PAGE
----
A 2001 episode of The Jenny Jones Show focused on a subject we’re all too familiar with these days: internet hate sites. The guests included Matthew P. Hale (now in jail for trying to murder a judge), the white supremacist founder of the World Church Of The Creator, Stormfront founder Don Black and his young son Derek (who has since renounced white supremacy), and Shirley and Margie Phelps of the Westboro Baptist Church.

Jones probed them about children (children!) being able to see their websites. Graphics showed them engulfed in flames! Random people who had previously been audience members were brought up on stage to tell them they suck! And, as per usual, the ritualistic cheering of the good and booing of the bad.

It was clumsy, it was simplistic, and it also included a completely incongruous segment on a woman who ran a Marilyn Manson fan site. Still, it was better and more effective than whatever Today is trying to do.

These shows, once so ubiquitous, have largely gone out of fashion, replaced with classier programs like The View or friendlier fare like The Ellen DeGeneres Show. Maybe they faded from the zeitgeist because cable and streaming made it possible to watch whatever we want during the day, or because there’s no shock value in people dressing like goths anymore, or because, in one extreme example, an episode of The Jenny Jones Show led to a murder. Maybe we just evolved out of yelling at overweight people for dressing “too sexy for their size,” which would certainly be a point in our favor.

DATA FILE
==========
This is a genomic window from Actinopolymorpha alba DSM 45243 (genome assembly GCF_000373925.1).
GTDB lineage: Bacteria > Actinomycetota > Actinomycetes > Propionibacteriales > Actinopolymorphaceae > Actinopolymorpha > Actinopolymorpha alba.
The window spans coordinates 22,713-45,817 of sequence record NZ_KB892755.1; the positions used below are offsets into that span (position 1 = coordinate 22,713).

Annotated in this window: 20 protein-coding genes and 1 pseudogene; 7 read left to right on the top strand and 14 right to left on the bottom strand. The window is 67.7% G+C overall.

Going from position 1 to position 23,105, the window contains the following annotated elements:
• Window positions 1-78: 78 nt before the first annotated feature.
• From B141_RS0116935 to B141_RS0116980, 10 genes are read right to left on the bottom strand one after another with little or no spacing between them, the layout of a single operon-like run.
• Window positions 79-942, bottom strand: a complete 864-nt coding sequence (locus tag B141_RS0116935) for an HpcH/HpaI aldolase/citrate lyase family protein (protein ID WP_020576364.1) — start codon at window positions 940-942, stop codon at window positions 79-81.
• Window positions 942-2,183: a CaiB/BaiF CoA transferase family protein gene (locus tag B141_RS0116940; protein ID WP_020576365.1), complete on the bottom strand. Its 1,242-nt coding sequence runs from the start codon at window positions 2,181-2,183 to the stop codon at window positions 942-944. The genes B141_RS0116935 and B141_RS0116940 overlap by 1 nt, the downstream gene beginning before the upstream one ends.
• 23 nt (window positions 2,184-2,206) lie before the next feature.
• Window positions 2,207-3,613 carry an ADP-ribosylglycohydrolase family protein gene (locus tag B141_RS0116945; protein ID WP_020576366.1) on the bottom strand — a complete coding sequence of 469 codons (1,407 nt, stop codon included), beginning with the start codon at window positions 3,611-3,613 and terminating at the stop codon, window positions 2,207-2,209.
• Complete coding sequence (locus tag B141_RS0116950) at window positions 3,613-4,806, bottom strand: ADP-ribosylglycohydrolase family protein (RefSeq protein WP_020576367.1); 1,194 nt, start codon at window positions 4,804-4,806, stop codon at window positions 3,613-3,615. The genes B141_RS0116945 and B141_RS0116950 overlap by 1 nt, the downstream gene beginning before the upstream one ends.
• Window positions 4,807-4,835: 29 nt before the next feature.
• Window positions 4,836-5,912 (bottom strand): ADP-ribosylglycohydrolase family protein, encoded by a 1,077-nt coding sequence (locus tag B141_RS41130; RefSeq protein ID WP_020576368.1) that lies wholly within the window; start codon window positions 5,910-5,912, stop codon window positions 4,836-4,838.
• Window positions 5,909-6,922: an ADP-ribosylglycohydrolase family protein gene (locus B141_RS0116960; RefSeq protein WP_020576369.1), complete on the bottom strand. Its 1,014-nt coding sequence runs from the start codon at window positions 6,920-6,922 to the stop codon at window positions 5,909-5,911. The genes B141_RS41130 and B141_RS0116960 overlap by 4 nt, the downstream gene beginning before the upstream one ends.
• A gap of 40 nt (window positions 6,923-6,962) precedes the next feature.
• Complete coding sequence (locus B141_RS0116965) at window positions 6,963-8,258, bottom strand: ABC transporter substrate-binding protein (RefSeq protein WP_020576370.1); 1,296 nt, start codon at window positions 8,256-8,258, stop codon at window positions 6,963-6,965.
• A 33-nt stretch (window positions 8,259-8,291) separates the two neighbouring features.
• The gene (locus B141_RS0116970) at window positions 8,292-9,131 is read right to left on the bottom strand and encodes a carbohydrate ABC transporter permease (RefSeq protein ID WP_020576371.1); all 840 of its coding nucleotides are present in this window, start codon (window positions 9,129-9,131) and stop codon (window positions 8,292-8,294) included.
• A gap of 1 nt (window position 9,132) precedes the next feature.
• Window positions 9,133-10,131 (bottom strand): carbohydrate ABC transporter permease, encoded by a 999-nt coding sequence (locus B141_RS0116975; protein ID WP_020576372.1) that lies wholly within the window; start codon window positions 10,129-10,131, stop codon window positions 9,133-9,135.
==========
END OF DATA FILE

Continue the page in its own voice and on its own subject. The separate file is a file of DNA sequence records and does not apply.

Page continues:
But Donahue, Jones, and company did do some things right. And when they put the spotlight on bigots, the message was clear: Americans should not be united with people like that, but against them.

Ironically, one of the few things that ever did “bring Americans together” was being united in hating that talk-show staple, the Westboro Baptist Church. The Phelpses and their followers were covered extensively in the media, and yet you never saw too many people going “Stop! Don’t give them a platform!” Why? Because no one in their right mind would have taken that lesson from the way they were portrayed in the media. If anything, their sheer repulsiveness made hating gay people an extremely embarrassing stance to take. The more they opened their mouths, the less anyone wanted to join their club.